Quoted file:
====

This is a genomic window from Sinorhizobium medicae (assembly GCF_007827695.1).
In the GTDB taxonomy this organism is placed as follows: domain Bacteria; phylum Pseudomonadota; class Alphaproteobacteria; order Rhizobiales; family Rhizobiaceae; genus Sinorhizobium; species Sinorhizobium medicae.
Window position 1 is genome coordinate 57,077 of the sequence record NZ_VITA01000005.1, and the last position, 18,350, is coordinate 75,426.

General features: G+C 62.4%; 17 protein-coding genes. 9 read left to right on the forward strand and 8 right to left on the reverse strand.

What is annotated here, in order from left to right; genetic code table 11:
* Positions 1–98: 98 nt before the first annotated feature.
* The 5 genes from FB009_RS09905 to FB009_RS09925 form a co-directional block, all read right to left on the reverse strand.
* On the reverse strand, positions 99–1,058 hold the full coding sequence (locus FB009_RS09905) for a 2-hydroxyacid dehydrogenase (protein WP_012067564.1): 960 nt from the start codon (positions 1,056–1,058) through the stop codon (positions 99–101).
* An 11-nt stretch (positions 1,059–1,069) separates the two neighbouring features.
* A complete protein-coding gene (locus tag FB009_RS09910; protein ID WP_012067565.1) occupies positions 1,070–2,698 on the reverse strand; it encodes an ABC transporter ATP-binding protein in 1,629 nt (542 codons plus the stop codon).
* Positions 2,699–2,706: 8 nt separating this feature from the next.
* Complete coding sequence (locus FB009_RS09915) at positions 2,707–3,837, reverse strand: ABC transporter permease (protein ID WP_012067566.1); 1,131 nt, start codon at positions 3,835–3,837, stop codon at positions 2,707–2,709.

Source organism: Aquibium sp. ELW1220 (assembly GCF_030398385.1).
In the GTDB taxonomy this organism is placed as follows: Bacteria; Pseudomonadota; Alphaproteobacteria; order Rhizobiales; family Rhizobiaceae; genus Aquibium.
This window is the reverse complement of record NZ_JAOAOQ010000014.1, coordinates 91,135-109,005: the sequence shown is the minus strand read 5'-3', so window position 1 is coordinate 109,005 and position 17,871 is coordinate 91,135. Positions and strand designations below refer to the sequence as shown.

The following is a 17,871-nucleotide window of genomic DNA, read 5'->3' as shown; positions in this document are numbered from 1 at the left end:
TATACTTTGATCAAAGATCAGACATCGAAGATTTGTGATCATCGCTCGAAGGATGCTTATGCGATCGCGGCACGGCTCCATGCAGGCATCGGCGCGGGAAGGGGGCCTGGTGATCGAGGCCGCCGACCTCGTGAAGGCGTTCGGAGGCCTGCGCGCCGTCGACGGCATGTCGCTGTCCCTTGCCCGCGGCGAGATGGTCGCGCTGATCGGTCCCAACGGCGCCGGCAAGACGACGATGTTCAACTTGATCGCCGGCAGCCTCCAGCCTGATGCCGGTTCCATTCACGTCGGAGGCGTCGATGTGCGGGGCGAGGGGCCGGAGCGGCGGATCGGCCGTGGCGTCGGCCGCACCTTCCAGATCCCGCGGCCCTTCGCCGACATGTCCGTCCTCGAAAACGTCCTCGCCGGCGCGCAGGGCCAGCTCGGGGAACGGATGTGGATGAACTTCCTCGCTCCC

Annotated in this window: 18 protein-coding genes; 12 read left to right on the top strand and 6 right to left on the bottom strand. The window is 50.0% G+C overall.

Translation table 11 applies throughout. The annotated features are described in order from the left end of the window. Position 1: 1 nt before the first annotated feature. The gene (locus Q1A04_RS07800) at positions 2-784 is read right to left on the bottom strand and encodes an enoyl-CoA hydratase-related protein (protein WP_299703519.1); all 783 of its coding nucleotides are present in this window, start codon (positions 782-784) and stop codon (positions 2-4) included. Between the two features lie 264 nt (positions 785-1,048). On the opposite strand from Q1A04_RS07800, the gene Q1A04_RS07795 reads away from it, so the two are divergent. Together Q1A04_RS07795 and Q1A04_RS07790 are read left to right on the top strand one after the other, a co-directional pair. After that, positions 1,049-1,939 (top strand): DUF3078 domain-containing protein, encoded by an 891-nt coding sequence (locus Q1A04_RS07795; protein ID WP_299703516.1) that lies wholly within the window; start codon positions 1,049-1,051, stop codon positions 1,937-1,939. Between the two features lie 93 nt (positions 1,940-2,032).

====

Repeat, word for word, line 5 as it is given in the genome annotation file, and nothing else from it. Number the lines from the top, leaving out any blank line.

What is annotated here, in order from left to right; genetic code table 11: